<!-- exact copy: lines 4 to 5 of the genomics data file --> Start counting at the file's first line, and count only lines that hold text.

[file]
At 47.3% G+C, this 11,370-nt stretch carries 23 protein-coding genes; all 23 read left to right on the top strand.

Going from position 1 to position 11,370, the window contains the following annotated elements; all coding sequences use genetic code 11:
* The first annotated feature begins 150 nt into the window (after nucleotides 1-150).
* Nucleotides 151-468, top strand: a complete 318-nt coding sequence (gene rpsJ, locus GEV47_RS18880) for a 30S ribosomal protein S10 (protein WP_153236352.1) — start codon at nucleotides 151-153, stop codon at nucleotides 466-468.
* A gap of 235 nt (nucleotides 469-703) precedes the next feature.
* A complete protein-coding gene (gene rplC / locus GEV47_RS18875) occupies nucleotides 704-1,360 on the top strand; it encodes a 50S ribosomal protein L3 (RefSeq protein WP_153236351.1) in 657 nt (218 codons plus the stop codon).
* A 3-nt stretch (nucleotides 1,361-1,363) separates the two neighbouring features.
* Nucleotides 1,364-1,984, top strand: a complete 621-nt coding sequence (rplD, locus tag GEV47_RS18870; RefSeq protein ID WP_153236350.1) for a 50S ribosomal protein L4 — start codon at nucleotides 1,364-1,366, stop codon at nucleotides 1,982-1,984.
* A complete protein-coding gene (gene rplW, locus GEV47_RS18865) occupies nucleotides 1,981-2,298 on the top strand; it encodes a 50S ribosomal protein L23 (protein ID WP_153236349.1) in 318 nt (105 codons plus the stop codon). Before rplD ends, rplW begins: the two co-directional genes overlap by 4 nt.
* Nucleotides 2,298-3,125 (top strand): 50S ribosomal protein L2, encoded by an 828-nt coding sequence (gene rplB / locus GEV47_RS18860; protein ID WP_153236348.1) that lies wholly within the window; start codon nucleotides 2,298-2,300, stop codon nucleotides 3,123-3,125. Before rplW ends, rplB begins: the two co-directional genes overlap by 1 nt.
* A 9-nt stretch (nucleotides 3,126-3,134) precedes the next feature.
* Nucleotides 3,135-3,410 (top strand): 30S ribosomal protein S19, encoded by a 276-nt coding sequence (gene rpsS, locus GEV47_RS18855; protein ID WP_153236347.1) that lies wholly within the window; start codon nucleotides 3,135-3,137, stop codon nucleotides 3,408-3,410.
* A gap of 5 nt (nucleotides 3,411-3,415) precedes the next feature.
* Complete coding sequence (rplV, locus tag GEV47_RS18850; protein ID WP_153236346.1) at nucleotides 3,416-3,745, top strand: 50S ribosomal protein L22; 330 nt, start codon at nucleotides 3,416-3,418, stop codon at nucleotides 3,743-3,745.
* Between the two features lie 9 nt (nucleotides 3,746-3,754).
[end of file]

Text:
* Nucleotides 151-468, top strand: a complete 318-nt coding sequence (gene rpsJ, locus GEV47_RS18880) for a 30S ribosomal protein S10 (protein WP_153236352.1) — start codon at nucleotides 151-153, stop codon at nucleotides 466-468.
* A gap of 235 nt (nucleotides 469-703) precedes the next feature.